Is it physically possible to be your fittest after age 50? The best you’ve ever been?
As Later Bloomers, we want to make the coming decades our most creative and productive, so health is crucial. In the next three installments, I explore why most people get fatter as they get older and the real secret to losing weight.
What About Aerobics?
I have a friend who maintains that despite spending 60 minutes on a treadmill 5 times a week for 3 months, she didn’t lose a pound. She eventually blamed her metabolism and gave up—for good.
I wondered if she’d been sneaking a pint of Hagen Daz after her sessions, since she said her thyroid was normal.
Before my hysterectomy, I walked 2 miles, 3 times a week. In six months, I lost only five of the 35 pounds I’ve put on in the last six years. I became convinced my hormones had morphed into little gremlin fat horders, finding new and interesting places to hide their stores. I silently apologized to my friend.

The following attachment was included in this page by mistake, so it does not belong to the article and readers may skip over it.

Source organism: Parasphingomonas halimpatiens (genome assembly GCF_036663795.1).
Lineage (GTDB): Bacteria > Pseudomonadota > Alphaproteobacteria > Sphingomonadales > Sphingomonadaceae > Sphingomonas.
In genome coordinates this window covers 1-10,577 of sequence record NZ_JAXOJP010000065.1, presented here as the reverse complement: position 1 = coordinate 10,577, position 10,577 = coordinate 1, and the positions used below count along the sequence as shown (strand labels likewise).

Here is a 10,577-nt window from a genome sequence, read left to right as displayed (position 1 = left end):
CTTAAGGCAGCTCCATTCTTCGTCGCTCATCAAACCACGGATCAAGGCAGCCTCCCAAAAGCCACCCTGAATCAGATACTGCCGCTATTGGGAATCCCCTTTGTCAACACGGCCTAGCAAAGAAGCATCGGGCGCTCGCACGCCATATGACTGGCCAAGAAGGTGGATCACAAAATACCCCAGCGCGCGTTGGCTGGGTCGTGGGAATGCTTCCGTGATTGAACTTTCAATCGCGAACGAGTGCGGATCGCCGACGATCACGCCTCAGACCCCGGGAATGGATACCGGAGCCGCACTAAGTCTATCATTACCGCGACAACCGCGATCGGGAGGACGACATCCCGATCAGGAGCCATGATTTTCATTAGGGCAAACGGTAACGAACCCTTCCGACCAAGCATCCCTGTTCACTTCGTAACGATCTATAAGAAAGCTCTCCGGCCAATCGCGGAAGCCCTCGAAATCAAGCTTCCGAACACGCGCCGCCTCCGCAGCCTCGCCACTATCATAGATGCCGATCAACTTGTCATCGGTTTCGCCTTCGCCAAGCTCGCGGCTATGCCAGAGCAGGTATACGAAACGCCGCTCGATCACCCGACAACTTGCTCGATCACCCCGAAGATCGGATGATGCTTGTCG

You’ve probably heard some version of this:
Your metabolism slows by 5 percent each decade. Compared to age 25, you’ll burn about 100 fewer calories a day at 35 and 200 fewer at 45. Do nothing, and you could gain eight to 12 pounds a year. —Madelyn H. Fernstrom, Ph.D
Which sounds exactly like what happened to me. Vindicated?
Not completely. You certainly don’t want to spend every minute on a treadmill (physically or metaphorically). What’s the solution?
Post image, left to right: Wendy Ida (56), Ray Moon (83), Tosca Reno (52) got in the best shape of their life through bodybuilding.